Polish director Pawel Pawlikowski’s new film IDA is visually stunning. I am a painter whose work deals with light and color; this film extrudes color out of infinite blacks, grays, and whites culminating in a blinding silver light. The poetry of tonal form in synch with the secrets of the unknown, contrasting the innocence of spiritual isolation with the realities of political ideologies has a streaming effect on the bloodlines of our interior selves.
We meet Anna (Agata Trzebuchowska in a beautifully understated performance) - a novitiate nun running through the snow with her “sisters” lightly carrying a statue of Jesus Christ, which is gently lowered into a circular crevice in front of the Convent where Anna has been sheltered for the past 18-20 years, having been brought there as an orphan when she was an infant in the early 1940’s. The time is now 1962 and the place is Poland under Communist rule.
Before taking her vows, Anna follows the advice of the Mother Superior to visit her only living relative, an aunt who over the years has never attempted to contact her. Anna’s simple, spare, and silent world, where the love of God consummated her every need, leaves the Monastery for the first time, braving surroundings that are antithetical to the tranquillity and stoicism that she is accustomed to.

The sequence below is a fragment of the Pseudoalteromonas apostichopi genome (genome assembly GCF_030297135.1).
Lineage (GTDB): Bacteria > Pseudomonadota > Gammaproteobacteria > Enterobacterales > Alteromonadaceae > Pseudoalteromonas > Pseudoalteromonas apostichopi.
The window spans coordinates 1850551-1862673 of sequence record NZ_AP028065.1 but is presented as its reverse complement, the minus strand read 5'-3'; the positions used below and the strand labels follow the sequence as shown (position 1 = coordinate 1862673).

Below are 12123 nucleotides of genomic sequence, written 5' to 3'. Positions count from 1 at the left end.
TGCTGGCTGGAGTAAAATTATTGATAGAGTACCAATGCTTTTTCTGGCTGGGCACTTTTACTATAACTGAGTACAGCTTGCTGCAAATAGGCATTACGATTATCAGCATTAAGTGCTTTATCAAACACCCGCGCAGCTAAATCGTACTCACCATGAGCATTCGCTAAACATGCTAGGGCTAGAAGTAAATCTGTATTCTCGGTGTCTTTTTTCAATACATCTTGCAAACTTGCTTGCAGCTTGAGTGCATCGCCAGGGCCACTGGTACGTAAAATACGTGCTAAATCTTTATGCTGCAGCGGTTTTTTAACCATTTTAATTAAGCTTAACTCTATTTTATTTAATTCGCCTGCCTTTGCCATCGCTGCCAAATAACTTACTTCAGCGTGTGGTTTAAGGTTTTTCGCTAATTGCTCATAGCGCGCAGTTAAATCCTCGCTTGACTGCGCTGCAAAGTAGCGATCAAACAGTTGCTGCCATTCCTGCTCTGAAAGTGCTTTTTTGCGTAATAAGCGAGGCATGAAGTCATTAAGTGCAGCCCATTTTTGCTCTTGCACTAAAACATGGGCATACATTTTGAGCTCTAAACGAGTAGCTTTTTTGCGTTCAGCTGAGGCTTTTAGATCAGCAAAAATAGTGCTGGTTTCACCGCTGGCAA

As soon as Anna meets her mother’s sister, Aunt Wanda, a once beautiful woman, now disheveled, wearily smoking, a drink sloshing in her hand,a man in partial undress glimpsed in the back room, Anna is told that her real name is Ida and that she is Jewish - a shocking revelation, but Anna/Ida’s response to this news is barely perceptible. Her lovely face never reveals private intimate turmoil. Agata Kulesza is excellent as Wanda who we get to know as brutally honest and uncompromising - a Communist state functionary - an ex-prosecutor who is now a Judge living with having made desperate life decisions that are remorselessly haunting - a woman attempting to survive anguished memories.
IDA becomes an intimate existential road trip, so authentically filmed that the ambiance of the subsistence countryside envelops us with its rough beauty, The two women attempt to uncover the secrets of their horrific past living under Nazi occupied rule, and the ramifications of being a Jew in a country where the innocent were literally slaughtered because of fascist ideology, often with the compliance of their fellow human beings. We witness history unfolding a generation later - the same country now under totalitarian Communist rule.
Anna/Ida during this short period of time is faced with choices that affect the very essence of her understanding of the outside world, beyond her previously cloistered life, questioning the ecstatic power of faith vs.the banality of everyday existence.